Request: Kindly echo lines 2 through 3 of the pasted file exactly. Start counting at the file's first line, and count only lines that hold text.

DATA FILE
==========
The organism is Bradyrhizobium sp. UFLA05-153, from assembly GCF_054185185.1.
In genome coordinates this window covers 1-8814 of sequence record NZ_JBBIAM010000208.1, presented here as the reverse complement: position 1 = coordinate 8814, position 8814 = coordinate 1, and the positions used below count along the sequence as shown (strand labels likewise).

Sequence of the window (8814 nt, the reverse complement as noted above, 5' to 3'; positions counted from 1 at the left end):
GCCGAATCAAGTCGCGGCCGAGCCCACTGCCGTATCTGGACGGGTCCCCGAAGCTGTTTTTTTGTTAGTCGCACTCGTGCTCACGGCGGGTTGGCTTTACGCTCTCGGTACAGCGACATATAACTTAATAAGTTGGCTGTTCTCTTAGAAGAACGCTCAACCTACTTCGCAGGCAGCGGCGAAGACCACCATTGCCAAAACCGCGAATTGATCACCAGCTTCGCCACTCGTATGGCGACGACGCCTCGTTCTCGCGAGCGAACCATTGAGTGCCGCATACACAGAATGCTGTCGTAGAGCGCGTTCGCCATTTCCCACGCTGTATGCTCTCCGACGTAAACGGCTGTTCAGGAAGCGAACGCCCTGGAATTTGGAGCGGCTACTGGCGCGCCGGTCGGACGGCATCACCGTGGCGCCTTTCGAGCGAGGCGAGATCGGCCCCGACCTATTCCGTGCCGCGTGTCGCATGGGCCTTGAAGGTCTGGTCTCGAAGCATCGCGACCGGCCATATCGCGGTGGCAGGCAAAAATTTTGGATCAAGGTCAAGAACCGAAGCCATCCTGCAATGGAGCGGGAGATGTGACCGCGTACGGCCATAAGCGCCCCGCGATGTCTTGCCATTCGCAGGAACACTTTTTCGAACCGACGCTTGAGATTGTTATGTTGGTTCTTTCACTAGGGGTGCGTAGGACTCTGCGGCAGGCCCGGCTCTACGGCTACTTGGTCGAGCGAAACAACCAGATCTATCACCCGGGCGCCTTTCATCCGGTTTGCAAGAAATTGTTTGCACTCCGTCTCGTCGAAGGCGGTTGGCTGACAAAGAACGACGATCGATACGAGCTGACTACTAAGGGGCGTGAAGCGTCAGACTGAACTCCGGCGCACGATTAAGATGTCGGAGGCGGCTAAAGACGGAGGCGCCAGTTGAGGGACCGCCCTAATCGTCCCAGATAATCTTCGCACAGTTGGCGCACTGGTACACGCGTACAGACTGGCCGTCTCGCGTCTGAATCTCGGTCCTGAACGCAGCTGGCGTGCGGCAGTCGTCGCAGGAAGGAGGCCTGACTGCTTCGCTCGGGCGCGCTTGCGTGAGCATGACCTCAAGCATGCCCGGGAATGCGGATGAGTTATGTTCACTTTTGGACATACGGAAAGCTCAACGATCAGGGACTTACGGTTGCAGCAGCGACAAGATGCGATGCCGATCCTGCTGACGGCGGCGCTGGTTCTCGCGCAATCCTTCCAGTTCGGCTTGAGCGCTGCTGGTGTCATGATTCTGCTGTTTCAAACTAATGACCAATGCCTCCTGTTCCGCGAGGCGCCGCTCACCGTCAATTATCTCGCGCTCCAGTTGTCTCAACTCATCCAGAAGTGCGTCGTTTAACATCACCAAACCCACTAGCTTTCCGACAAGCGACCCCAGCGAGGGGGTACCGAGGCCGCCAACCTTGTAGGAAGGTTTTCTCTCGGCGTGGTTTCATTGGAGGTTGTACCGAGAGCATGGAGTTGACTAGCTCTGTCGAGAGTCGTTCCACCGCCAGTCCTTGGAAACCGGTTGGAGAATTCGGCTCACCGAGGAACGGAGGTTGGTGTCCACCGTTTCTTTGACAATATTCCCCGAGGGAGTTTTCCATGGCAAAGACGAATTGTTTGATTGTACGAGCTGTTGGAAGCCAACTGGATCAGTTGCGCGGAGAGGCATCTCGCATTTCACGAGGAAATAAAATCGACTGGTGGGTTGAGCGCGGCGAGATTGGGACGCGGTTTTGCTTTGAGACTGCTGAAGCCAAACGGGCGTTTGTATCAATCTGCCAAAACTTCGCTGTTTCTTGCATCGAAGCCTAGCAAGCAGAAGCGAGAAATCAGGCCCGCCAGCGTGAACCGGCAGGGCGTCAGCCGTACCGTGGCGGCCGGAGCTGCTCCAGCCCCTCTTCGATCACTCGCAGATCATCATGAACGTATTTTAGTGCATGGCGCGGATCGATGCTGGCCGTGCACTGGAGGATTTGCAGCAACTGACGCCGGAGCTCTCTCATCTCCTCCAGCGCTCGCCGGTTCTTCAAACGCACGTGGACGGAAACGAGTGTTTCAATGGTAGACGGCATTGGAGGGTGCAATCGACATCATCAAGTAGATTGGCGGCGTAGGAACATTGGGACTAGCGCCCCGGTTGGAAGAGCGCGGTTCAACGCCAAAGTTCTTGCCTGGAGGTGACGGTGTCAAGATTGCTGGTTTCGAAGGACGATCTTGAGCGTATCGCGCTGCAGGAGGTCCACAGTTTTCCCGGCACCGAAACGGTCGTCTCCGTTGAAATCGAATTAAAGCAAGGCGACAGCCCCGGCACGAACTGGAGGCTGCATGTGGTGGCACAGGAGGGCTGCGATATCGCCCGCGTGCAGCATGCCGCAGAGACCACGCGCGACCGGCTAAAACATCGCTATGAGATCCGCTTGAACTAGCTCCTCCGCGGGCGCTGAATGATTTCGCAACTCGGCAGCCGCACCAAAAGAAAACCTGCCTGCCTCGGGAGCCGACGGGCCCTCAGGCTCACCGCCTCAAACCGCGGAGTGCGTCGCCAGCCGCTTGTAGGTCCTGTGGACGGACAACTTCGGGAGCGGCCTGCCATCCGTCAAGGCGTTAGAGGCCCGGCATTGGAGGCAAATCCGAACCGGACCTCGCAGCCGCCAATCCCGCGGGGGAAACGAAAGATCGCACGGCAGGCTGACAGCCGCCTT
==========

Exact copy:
In genome coordinates this window covers 1-8814 of sequence record NZ_JBBIAM010000208.1, presented here as the reverse complement: position 1 = coordinate 8814, position 8814 = coordinate 1, and the positions used below count along the sequence as shown (strand labels likewise).

Sequence of the window (8814 nt, the reverse complement as noted above, 5' to 3'; positions counted from 1 at the left end):